“If you wish to serve God and go to heaven; remember you cannot serve him alone; yon must therefore find companions, or make them; the Bible knows nothing of solitary religion.”
Just before John Wesley returned to the University of Oxford in 1729, these words were said to him, and they helped to give his life purpose. When he got to Oxford, he joined the “Holy Club” and quickly rose to the position of leadership. Only John Wesley, Charles Wesley, Mr. Morgan, an Irish gentleman’s son, and Mr. Kirkham, a member of Merton College, made up the group. The idea for the class meeting was was given birth here. Each week, they read aloud from the Greek Testament and other classical texts three to four evenings. They set aside Sundays specifically for the study of religion. They paid visits to the sick and prisoners. The Club’s membership grew, and its efforts and devotions were organized. Whitefield joined them in 1735. Because of their systematic practices, they had already been given the moniker “Methodists.” They were rule-followers. They “built me up” in the knowledge and fear of God, according to Whitefield, and “trained me to withstand hardship as a good soldier of Jesus Christ.” The famous preacher made the mistake of temporarily converting to “Quietism,” missing Club meetings in favor of solitary walks across the fields and peaceful, private prayer. However, his strong religious character quickly rebelled. “God gave me a teachable disposition, blessed be his holy name, and I was saved from those devil’s tricks,” Reading mystic writers who replaced reveries for responsibilities and self-analysis and introspection for social religious labors and pleasures caused John Wesley himself much confusion and mental hardships. They read the first and greatest commandment in such a way as to omit the second, which is equivalent to it. Mr. Wesley describes how it affected him. Everything else seemed mean and insipid to him because of the morbid and unscriptural view of inward religion and oneness with God that these writers give. “However, they also made good deeds appear to be so, including faith itself and other things. They offered me a completely different perspective on religion than I ever had before. Unfortunately, it had little in common with the religion that Christ and his apostles preached. I was exempt in full from all of God’s commands. The format was as follows: Love is everything; all other commands are merely methods to express love; you must pick the ones that feel like means to you and utilize them for as long as they do. All the links were broken at once in this way, and even though I was never able to totally accept this or willfully ignore what God commanded, I nonetheless managed to swing back and forth between obedience and disobedience. I lacked heart, enthusiasm, and fervor when it came to following orders; I constantly questioned if I was right or wrong, never out of confusion or complication. The Mystics are the most dangerous adversaries of Christianity because they stab it in the heart, and its most serious instructors are most prone to fall prey to them. I am unable to describe how or when I slightly turned back toward the correct path at this time.”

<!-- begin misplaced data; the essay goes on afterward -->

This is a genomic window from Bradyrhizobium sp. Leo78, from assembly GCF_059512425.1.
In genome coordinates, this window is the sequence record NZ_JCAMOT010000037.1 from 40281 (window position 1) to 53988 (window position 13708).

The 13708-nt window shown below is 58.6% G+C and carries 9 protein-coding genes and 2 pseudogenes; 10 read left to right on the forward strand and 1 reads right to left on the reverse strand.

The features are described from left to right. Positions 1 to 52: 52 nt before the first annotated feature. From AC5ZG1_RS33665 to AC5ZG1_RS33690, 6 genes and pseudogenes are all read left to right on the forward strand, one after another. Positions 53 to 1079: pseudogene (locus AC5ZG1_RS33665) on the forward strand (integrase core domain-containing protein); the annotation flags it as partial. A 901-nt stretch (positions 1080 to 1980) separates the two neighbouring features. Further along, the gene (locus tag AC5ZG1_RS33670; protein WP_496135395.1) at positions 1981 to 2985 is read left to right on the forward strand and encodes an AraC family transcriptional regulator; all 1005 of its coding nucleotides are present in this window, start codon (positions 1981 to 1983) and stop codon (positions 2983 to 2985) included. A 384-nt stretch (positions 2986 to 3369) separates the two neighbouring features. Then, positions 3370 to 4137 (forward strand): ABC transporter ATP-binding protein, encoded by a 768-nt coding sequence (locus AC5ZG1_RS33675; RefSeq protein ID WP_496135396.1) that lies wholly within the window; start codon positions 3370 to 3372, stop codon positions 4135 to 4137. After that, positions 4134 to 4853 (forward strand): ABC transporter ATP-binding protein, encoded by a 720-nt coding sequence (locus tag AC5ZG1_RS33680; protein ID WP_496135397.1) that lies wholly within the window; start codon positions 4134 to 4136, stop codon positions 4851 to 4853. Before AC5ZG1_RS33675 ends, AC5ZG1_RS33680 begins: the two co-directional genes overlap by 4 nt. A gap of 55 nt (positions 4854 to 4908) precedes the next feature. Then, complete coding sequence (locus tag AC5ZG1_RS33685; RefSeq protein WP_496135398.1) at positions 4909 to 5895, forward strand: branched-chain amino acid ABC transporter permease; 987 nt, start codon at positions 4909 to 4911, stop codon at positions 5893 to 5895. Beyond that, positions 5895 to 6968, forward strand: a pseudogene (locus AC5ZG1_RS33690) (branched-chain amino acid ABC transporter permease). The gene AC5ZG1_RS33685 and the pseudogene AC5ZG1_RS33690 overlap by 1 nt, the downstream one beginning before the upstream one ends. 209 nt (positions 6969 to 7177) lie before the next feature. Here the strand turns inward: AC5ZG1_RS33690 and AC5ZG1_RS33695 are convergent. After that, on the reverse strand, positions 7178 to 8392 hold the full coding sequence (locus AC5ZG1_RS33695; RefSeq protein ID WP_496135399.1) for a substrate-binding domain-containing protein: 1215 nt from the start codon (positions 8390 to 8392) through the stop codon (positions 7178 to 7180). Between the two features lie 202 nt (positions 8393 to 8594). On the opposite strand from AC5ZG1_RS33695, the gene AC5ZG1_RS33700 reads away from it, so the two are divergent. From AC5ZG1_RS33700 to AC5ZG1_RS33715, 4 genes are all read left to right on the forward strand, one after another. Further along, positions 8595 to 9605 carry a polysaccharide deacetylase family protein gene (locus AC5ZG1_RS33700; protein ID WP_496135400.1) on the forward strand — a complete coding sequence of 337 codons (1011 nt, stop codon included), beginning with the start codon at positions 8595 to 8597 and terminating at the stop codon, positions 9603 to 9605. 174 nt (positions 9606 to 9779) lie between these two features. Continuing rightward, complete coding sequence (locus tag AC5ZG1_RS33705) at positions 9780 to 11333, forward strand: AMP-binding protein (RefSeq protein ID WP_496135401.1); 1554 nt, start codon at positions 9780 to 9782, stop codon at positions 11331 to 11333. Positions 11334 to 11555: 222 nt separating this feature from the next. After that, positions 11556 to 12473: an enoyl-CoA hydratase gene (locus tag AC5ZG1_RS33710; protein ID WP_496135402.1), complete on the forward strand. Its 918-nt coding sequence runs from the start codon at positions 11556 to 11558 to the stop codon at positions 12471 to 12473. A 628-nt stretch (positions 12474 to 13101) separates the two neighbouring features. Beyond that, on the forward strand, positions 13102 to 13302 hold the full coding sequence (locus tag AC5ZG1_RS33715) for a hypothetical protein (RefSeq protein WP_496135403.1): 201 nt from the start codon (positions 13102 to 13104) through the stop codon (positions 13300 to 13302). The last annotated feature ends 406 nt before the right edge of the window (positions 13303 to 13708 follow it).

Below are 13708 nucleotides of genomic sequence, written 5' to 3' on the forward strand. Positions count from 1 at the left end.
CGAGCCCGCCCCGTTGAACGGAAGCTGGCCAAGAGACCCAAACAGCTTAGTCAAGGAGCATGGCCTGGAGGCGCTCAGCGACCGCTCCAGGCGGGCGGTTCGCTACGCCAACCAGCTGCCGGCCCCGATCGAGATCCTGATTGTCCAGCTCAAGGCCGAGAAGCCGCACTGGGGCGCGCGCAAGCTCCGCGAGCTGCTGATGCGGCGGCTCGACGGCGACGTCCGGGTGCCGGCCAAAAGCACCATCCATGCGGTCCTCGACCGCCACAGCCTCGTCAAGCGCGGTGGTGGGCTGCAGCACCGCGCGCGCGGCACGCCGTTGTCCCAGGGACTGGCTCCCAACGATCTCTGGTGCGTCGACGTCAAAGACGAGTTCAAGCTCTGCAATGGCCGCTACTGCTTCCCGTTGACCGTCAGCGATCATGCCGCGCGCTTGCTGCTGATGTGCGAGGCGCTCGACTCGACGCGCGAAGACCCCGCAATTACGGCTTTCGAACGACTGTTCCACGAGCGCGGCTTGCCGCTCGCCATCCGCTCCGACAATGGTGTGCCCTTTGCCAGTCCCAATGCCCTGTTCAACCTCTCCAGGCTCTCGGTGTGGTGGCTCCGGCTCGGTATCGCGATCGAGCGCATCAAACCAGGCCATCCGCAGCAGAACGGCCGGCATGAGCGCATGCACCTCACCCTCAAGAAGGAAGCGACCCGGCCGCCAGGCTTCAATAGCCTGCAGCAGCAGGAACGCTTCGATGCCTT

Although this is bold language, it is accurate. Isolating Christianity will kill it more conclusively and utterly than anything else. It perishes for lack of oxygen and sunlight when you imprison it selfishly in the heart.
Years prior, Mr. Wesley had a desire for harmony with God and had questioned whether it was possible to achieve. And if achieved, could it possibly not involve consciousness? He experienced a satisfying response to these inquiries on May 24, 1738, a Wednesday. He began in his Testament with these words at about five o’clock that morning: “There are given unto us exceeding great and valuable promises, even that ye should partake of the divine essence.” (See 2 Peter 1:4) He read the phrase “Thou art not far from the kingdom of God” just before leaving. He grudgingly went to a society in Aldersgate Street that evening where a layperson was reading Luther’s introduction to the Epistle to the Romans. The significant and blessed transformation occurred when Luther described how the Holy Spirit transforms hearts through trust in Christ at around fifteen minutes before nine. As Mr. Wesley relates it,
I felt my heart strangely warmed. I had the conviction that I did put my faith in Christ—and in Christ alone—for salvation, and I had confirmation that he had forgiven my sins—even mine—and delivered me from the power of sin and death. However, it didn’t take long for the adversary to say, “This cannot be faith, because where is thy joy?” Then I learned that having confidence in the Captain of our Salvation requires both serenity and the ability to overcome sin; nevertheless, God does not always grant or withhold the joy that typically accompanies the beginning of that joy, especially in people who have experienced great loss. I was repeatedly tempted after I got home, but I cried out and they ran away. They kept coming back; each time I opened my eyes, He brought assistance from my holy place. I discovered that this was where the main distinction between this condition and my previous one lay. With all my power, I was battling both in the realm of the law and the realm of grace. But back then, I was occasionally, if not frequently, conquered; now, I was always the victor.
The founder of Methodism was prepared to lead in the establishment of means of grace in which converted men and women bore testimony to the new birth and to the witness of the Spirit, and edified one another in love when he realized this experience at the age of 35, following a long and hard battle.